First Concentrated Solar Power (CSP) plant in Latin America

The high-temperature demonstration tower plant Eureka on the Solúcar platform in Spain. (Photo: Abengoa)
The high-temperature demonstration tower plant Eureka on the Solúcar platform in Spain. (Photo: Abengoa)

After Abengoa won the first tender for a CSP plant in Chile in January 2014, the Spanish company now builds a 110 MW tower plant, which uses molten salt as working fluid and for energy storage. The price offered by Abengoa was the second highest of all the awarded offers: 114.82 US$/MWh.

With the new CSP plant, the Spanish company wants to provide 950 GWh per year to the Chilean electricity grids. The project is part of Chile’s renewable energy programme, which aims to reach the country’s target of producing 20 % of its electricity with renewables by 2025. The 950 GWh Abengoa’s plant is going to produce are part of a 13,000 GWh/year tender. Additionally, the government decided that 45 % of all capacity installed between 2014 and 2025 should be renewable energy.

One of the reasons for this plan is Chile’s dependency on energy imports, which account for 60 % of its primary energy demand. Moreover, the mining industry in the North of the country is one of the driving forces of Chile’s economic growth. At the moment this sector uses about 80 % of Chile’s electricity, which comes mainly from conventional sources.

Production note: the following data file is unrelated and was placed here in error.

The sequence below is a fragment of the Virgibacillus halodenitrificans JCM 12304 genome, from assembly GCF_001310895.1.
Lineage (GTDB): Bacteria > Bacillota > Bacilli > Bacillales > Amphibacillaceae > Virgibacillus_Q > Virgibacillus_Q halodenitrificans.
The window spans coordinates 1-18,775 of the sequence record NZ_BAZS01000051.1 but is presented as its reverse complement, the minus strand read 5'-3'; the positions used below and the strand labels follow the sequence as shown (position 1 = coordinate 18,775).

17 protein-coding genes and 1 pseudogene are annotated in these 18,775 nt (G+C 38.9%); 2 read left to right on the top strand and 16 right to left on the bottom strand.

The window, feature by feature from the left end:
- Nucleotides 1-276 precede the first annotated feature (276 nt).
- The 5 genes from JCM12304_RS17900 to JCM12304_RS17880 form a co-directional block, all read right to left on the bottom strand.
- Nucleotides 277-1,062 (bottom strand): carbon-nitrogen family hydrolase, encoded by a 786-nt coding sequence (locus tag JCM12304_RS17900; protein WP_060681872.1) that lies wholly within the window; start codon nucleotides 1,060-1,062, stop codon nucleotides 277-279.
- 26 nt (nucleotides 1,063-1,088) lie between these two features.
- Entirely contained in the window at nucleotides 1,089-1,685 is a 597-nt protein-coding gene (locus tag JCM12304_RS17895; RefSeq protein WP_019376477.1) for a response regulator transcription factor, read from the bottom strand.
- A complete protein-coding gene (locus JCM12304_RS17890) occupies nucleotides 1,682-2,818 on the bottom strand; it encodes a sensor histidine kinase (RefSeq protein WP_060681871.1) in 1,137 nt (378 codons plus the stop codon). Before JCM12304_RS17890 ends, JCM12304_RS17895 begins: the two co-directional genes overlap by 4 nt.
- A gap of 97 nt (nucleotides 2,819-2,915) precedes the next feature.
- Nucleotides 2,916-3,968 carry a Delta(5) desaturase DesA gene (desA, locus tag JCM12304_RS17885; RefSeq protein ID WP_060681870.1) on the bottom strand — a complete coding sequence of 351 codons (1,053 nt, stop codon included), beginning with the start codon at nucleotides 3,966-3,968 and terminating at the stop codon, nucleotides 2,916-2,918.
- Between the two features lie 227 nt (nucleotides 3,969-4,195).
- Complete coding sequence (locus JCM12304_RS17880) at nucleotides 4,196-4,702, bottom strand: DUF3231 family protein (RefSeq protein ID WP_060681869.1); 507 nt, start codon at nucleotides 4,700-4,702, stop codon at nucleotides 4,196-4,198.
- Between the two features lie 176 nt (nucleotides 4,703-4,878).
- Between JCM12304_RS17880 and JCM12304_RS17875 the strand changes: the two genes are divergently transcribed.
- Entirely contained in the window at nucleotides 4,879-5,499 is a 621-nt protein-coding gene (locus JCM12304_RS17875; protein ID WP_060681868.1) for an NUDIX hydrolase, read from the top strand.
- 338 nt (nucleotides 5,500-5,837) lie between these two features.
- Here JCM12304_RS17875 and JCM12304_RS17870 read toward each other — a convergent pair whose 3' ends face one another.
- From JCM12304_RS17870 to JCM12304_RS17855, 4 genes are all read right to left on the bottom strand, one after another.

The CSP plant, which is the first commercial project for Abengoa with the molten salt technology, will produce electricity for 24 hours a day. This is due to Abengoas design, which enables the plant to generate electricity for up to 17.5 hours without solar radiation, using the stored heat. It will also be the first solar thermal plant for direct electricity production in South America.

The CEO of Abengoa, Manuel Sánchez Ortega said: “Winning a power supply tender with solar-thermal and photovoltaic plants, competing against conventional power generation, is an important milestone that demonstrates the success of our technology work to provide clean energy at competitive and predictable prices over decades.”

The plant will be subject to the Right of First Offer (ROFO) agreement Abengoa signed with the total return company Abengoa Yield. As part of the tender, the project will receive funding from various sites. In addition to subsidies from the Chilean government, the European Union will invest € 15 million from the Latin America Investment Facility, while the German KfW bank’s funding has a volume of € 100 million. Furthermore, the project will receive financing from the Inter-American Development Bank.

The new CSP project will be located in the Atacama Desert in Antofagasta region, Northern Chile. This region has one of the highest solar irradiation worldwide. The plant is scheduled to start operation on January 1st 2019 and continue its power production for 15 years, until December 31st 2033.

The solar thermal tower technology uses a series of mirrors, which track the sun horizontally and vertically and concentrate the solar radiation onto a receiver at the top of a tower. There, the heat is transferred to the molten salt, which can then either be stored or used to transfer the heat via a heat exchanger to a water current. This creates steam, which powers a turbine.

Tanja Peschel